If your income exceeds certain amounts, you may no longer qualify.

If I am receiving Supplemental Security Income (SSI), what is the effect on my benefits if I work?

Money you make from working can reduce the amount of your SSI benefits. In addition, if you earn over a certain amount of money each month, you may no longer qualify for any benefits from Social Security, including SSI.

If I receive Supplemental Security Income (SSI) disability, will I also receive Medicaid?

If you are awarded Supplemental Security Income (SSI), you will likely be entitled to Medicaid coverage as soon as your entitlement to SSI begins.

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How much does it cost to hire an attorney for my Supplemental Security Income (SSI) case? What if I can't afford it?

Federal law regulates attorneys’ fees in SSI disability cases. So, virtually every disability lawyer works on the same fee basis. The lawyer’s fee is 25% of the past due disability benefits you get, up to the statutory maximum.

There is no upfront fee, and there is no fee unless you win. At Nash Disability Law, we’ll evaluate your case for free.

Free Case Evaluation »

Where is Nash Disability Law located? Do you offer telephone appointments?

We have three offices located throughout the Chicago area. We also offer telephone appointments. We encourage you to CONTACT US.

I’m interested in talking with Nash Disability Law. What should I do next?

Call Nash Disability Law today! Whether you’ve already begun the application process or are still thinking of applying, Nash Disability wants to help you. Our staff is happy to discuss the details of your disability claim no matter what stage of the process you are in. We encourage you to contact us.

DOWNTOWN: (312) 945-7567
PALOS HILLS: (708) 857-2244

Or, if you’d prefer, submit your contact info and we will follow up with you. Simply CLICK HERE and FILL OUT THE CONTACT US FORM and someone from our offices will contact you.

Why do I need a lawyer to help me with my SSI claim, and why should I hire Nash Disability Law?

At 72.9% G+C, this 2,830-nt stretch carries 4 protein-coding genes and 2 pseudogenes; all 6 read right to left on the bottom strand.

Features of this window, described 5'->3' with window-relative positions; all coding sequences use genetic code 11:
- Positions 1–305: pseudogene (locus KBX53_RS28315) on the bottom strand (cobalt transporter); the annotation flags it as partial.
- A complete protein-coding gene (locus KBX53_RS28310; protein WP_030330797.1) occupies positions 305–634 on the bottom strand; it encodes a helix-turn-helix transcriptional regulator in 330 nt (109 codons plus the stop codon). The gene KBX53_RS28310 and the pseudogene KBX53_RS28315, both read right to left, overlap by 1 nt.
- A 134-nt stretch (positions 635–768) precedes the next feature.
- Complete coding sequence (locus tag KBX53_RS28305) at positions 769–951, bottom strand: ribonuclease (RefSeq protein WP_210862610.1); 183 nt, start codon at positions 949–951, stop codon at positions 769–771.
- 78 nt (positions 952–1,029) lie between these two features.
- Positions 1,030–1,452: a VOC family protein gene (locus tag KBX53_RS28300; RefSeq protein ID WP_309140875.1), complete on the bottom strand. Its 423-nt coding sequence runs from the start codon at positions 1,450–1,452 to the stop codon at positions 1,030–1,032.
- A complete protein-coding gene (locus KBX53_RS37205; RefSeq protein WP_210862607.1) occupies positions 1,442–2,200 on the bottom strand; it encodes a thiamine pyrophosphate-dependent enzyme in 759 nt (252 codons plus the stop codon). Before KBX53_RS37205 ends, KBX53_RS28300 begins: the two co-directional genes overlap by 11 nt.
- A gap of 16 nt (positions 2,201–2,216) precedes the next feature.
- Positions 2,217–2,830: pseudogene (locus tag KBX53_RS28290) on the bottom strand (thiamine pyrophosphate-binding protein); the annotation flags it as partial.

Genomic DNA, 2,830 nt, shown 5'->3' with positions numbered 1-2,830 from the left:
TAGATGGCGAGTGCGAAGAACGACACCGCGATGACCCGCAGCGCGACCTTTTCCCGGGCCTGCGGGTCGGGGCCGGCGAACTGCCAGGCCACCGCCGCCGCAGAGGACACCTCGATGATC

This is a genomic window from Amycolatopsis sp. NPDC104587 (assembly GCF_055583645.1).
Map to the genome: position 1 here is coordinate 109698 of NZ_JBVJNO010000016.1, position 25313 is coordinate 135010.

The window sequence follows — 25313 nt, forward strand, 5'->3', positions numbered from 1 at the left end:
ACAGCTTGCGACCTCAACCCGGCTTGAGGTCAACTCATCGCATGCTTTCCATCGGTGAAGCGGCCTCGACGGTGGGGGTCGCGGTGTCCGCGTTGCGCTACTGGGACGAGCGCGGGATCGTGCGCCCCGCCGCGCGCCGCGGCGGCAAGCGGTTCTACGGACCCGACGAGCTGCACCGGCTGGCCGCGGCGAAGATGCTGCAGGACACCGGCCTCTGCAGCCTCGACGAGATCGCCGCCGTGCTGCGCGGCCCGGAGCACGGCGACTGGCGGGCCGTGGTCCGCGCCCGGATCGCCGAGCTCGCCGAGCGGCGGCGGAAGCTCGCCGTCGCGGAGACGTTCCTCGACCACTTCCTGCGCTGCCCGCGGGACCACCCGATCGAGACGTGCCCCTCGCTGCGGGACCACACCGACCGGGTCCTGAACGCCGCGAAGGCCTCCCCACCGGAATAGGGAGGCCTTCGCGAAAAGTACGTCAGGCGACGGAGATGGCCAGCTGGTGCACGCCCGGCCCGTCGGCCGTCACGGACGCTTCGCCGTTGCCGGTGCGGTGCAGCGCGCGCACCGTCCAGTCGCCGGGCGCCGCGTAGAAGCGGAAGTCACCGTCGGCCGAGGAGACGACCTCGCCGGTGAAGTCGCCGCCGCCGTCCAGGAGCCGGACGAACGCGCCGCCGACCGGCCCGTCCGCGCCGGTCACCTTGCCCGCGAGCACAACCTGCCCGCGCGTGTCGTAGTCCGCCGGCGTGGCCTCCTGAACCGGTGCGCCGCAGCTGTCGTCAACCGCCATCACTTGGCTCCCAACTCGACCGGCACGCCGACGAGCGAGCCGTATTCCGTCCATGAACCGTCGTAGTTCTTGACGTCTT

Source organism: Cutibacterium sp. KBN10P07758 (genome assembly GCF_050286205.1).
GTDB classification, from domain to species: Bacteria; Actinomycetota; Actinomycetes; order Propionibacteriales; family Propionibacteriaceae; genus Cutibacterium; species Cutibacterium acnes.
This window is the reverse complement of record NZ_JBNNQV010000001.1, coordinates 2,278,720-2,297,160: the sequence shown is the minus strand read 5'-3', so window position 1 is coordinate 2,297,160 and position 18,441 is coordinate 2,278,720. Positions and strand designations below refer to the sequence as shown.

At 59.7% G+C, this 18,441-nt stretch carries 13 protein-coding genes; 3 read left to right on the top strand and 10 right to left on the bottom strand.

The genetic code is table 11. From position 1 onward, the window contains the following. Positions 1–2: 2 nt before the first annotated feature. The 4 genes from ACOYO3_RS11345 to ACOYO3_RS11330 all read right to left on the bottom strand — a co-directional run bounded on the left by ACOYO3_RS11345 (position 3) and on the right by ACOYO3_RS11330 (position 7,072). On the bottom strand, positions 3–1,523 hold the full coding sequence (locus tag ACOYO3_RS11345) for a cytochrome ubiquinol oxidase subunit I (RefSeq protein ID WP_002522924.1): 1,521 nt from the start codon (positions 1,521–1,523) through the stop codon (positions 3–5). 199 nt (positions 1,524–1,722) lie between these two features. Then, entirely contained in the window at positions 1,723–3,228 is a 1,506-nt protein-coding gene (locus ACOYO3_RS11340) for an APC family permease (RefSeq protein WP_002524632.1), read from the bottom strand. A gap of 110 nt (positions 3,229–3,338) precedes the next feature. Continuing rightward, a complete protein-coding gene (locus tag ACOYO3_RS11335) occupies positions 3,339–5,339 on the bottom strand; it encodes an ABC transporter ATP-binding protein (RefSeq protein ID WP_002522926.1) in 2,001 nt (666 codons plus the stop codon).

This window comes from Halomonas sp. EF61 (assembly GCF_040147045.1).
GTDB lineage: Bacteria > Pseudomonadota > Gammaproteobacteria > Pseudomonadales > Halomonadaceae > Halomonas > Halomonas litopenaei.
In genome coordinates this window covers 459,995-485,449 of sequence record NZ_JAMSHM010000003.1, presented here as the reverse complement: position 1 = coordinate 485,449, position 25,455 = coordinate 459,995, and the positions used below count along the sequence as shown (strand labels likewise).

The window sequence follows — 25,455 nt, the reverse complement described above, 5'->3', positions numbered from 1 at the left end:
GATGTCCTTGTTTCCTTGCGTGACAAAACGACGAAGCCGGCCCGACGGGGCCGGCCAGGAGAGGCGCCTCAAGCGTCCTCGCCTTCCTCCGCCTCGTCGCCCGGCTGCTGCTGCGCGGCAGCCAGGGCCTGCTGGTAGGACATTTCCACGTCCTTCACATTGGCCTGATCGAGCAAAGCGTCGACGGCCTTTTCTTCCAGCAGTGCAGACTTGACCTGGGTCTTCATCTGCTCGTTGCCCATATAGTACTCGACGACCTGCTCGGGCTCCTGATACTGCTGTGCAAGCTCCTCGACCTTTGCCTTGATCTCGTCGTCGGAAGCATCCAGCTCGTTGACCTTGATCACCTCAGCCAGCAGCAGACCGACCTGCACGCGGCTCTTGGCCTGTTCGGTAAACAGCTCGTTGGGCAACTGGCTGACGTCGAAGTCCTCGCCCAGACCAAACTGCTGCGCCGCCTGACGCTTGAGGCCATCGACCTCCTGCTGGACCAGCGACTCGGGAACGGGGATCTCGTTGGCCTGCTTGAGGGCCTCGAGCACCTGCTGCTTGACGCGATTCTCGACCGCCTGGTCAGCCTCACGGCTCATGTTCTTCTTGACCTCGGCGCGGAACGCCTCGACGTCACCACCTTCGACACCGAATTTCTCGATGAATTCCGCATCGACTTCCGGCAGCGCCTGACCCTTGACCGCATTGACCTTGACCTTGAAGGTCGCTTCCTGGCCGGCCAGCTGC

Social Security statistics have shown that claimants who are represented by lawyers win more often than those who are not represented. Your best chance of winning your case against the government is to be represented by a lawyer. Contact the experienced lawyers at Nash Disability Law today!

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Social Security has many written and unwritten rules, and our experienced attorneys deal with them and the people who apply them every day. An attorney has a law degree with training in complex legal matters. An attorney is trained in preparing and presenting evidence, cross-examining witnesses and writing about your case. A non-attorney advocate does not have a law degree and is often not trained in complex legal matters.

I have a mental illness. Am I eligible for Supplemental Security Income (SSI) disability?

Yes, mental illness is frequently used as a basis for getting SSI benefits.
Unfortunately, it’s still common for members of the public, or even family members, to fail to understand this issue.

At Nash Disability Law, we have a long history of understanding how the nuances and misimpressions associated with this issue affect people’s ability to obtain and maintain employment.

The law firm has been very active for many years in advocating for the rights of those affected by mental illness, including important issues of access to meaningful care without stigma.